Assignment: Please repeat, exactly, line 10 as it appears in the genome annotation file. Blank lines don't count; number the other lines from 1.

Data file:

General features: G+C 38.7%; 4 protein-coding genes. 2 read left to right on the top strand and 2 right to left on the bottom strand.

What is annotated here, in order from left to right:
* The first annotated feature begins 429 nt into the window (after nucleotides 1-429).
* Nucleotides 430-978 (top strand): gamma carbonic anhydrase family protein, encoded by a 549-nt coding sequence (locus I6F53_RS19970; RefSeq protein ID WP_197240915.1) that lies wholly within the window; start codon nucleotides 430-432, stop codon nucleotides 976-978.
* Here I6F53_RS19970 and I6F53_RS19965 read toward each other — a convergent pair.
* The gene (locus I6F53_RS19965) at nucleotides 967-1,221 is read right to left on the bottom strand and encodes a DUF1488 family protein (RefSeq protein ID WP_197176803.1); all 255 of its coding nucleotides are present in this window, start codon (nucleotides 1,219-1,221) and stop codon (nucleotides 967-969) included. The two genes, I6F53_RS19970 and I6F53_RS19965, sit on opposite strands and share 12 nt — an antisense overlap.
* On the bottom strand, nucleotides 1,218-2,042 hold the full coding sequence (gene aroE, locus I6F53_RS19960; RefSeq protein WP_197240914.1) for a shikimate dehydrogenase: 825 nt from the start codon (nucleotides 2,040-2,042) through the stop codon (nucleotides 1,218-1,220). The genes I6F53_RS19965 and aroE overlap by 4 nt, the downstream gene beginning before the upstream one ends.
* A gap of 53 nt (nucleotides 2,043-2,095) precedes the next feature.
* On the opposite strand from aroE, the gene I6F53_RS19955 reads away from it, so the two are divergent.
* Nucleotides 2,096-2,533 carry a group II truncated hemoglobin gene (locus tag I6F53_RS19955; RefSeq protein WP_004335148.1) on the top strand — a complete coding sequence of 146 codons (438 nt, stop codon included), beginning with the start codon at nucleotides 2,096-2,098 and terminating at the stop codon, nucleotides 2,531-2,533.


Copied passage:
* Nucleotides 2,096-2,533 carry a group II truncated hemoglobin gene (locus tag I6F53_RS19955; RefSeq protein WP_004335148.1) on the top strand — a complete coding sequence of 146 codons (438 nt, stop codon included), beginning with the start codon at nucleotides 2,096-2,098 and terminating at the stop codon, nucleotides 2,531-2,533.